Authors: Drew Boyd and Jacob Goldberg
Where do good ideas come from? Many books have tried to answer this question and there abound several theories of innovation and creativity. This book however goes against the conventional wisdom and counters the popular notion that good ideas come from some form of ‘thinking outside the box’. The authors assert that creativity is most often the outcome of thinking inside the box. They also suggest that innovation relies on tools of creativity which are readily available ‘inside your familiar world.’ (page 2).
The book makes the case that ‘… the best and fastest way to innovate is to look at resources close at hand‘ (page 9). They show that ‘the further away the resource, the less creative the solution it generates’, and ‘the further you go from the problem, the less creative you will be’ (page 24). Their first rule of creativity is therefore to ‘look inside‘ (page 27).
The book explores this ‘closed world principle‘ of creativity and shows how it applies to a wide variety of disciplines (page 22). The authors stress that ‘the closed world is a rich space full of surprises and creative ideas’ (page 33). They cite research which show that the constraints imposed by the closed world boosts, rather than impedes, the creative process (page 26). The authors also disapprove of some creativity techniques such as brainstorming and mind maps contending that these ‘…take you further and further away from your problem’ (page 27), and they may actually hinder creativity (pages 31/32).
The authors buttress their arguments with several products of ‘inside the box’ thinking. These include the DVD, the Walkman, iPod, Twitter, captcha, and the cellular phone Mango. They also gave apparently mundane illustrative examples ranging from razors and cameras to toilets and skyscrapers.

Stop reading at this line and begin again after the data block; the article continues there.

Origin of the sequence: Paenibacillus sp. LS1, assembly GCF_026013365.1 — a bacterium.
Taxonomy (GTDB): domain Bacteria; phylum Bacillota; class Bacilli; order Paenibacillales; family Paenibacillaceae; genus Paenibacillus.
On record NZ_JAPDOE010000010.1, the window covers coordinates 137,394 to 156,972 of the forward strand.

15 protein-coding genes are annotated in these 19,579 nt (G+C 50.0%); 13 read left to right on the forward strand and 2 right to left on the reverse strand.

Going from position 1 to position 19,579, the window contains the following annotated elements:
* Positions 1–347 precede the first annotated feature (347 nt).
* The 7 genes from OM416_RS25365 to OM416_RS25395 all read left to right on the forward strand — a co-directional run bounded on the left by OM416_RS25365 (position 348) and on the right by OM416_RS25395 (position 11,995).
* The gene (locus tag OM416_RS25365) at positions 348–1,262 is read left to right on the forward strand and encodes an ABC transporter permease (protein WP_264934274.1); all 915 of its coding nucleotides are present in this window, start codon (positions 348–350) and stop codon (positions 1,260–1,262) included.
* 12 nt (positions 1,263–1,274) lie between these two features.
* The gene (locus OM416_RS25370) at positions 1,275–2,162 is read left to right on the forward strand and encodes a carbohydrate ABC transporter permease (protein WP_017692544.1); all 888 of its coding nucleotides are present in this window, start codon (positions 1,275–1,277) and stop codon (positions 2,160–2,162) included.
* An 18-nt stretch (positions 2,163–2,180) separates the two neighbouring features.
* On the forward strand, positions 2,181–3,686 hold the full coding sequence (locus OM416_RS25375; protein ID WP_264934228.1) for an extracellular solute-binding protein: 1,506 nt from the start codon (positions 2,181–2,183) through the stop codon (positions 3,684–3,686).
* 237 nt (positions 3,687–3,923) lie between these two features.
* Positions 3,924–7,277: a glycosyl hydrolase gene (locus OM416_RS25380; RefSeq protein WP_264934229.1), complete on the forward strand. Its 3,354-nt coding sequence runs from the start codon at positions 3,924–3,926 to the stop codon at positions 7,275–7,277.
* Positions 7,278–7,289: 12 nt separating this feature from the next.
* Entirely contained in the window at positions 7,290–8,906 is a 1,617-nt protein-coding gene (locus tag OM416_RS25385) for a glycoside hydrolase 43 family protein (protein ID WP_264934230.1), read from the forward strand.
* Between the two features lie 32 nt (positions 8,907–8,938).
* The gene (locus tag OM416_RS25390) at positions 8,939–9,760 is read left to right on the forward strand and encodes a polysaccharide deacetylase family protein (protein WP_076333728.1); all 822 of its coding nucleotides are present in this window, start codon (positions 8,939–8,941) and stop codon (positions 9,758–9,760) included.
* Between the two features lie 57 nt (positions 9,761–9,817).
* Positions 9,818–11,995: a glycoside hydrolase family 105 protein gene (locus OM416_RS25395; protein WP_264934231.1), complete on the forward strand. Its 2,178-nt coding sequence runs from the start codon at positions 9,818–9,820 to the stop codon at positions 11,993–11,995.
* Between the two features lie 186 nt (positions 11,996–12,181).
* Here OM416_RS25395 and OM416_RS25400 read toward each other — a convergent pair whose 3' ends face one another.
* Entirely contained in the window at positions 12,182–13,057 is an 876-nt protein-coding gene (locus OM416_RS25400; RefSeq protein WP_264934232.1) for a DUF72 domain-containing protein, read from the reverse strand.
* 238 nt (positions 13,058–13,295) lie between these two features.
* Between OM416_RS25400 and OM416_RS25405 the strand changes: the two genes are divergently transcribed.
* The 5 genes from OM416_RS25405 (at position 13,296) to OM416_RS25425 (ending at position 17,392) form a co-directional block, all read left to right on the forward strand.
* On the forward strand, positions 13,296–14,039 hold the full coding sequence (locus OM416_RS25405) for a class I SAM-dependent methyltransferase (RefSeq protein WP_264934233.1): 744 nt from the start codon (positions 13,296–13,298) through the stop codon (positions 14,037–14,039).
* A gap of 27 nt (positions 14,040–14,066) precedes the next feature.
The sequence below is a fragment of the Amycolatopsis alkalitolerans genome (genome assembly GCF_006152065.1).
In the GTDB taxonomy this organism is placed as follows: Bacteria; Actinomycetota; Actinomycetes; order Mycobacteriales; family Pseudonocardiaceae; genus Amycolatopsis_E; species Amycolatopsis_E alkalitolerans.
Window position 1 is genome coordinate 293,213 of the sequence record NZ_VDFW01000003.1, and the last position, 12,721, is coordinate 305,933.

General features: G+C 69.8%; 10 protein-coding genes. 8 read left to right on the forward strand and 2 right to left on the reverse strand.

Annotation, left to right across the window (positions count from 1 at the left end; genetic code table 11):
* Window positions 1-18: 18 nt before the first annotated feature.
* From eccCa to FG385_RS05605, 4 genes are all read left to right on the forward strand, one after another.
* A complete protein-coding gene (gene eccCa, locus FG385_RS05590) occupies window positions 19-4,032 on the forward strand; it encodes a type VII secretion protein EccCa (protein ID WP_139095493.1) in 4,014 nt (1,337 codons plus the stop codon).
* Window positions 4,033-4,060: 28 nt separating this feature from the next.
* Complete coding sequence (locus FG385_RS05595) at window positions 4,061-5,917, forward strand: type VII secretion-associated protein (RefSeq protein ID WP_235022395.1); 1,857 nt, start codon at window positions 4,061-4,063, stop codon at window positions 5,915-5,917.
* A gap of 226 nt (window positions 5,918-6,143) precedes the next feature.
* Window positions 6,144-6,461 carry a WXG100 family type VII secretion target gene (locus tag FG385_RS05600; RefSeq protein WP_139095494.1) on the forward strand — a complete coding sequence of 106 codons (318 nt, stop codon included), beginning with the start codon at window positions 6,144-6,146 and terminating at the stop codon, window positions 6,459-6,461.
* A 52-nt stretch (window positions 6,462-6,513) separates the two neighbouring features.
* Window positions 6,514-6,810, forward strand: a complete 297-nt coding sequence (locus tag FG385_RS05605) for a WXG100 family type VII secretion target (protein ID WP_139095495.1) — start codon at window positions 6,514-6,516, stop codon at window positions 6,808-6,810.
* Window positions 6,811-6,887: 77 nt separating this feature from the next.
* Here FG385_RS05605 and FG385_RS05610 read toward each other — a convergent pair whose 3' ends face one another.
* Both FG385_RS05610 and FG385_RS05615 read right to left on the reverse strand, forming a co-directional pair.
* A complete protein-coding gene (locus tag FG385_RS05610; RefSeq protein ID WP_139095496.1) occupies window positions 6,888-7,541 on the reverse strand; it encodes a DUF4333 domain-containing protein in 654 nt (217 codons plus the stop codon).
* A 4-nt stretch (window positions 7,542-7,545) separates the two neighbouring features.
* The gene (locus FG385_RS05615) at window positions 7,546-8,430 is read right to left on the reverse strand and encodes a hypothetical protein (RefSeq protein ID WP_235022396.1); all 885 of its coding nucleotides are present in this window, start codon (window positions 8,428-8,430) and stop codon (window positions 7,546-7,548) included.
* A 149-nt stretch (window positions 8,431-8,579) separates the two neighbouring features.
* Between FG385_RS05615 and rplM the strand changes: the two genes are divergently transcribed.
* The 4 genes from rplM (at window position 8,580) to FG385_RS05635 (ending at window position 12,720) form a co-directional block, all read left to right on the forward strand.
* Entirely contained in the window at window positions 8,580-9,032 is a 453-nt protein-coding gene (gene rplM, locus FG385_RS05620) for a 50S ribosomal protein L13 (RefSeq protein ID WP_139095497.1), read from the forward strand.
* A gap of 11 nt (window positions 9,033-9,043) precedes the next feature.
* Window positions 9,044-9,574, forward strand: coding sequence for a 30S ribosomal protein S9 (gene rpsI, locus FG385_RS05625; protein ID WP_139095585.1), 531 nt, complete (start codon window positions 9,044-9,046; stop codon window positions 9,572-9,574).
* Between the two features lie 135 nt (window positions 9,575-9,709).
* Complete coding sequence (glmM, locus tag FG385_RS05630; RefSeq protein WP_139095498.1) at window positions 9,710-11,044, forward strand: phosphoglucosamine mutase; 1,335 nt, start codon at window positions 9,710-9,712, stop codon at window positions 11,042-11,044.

The book makes liberal use of interesting anecdotes such as Dick Fosbury’s innovative back-flip high jump technique (page 15), and Eberhard Au’s invention of a mine rescue capsule a capsule (page 61). The anecdotes also cover everyday problem-solving; the authors related how they solved the tricky problem of a stuck nut when attempting to change a flat tyre (page 23).
‘Inside the box’ thinking or Systemic Inventive Thinking relies on five methods which the authors discuss in detail. These methods or templates of innovation are subtraction, division, multiplication, task unification, and attribute dependency. They illustrated these techniques using examples from all fields of human endeavour such as the ATM machine, IKEA, Amazon, and Google circle.
They referred to Raymond Bushland and Edward Knipling’s award-winning techniques of tsetse fly eradication and Gretchen LeBuhn’s crowdsourcing to track bee populations in the Great Sunflower Project (page 149).
The authors address many other questions about creativity such as whether innovation is inbred or acquired. The authors believe creativity is a ‘skill that can be learned and mastered by anyone’ and not ‘a gift that you either have of don’t have from birth’ (page 13).
They also discuss obstacles to creativity among which is structural and functional fixedness– they describe this as ‘…the tendency to see objects only in a traditional way, or use them as they have been traditionally used’ (page 45), and ‘the inclination of humans to see items as whole units’ (page 47).
This is one of several books that try to solve the mystery of creativity. Inside the box thinking is a novel, even if counter-intuitive, concept. The authors however support their view with very believable instances and practical templates. It is a well-written book although the flow is often interrupted by their style of switching between the perspectives of the different authors. The seventh chapter also appeared belaboured and verged on the philosophical; I thought the book would have been enhanced if the chapter was ‘subtracted’. Apart from these however the book is worth the expense for the outlook it gives on creative thinking.
This excellent book provides a practical and believable concept of innovation. The examples in the book, and indeed personal experience, suggest that thinking within the ‘closed world’ is often productive. I recommend the book for the insight it gives on creativity which all doctors should find useful.
- Publisher, place, date: Profile Books London 2014
- Edition: 1st
- Number of chapters: 8
- Pages: 257
- ISBN: 978-1846686252
- Star rating: 4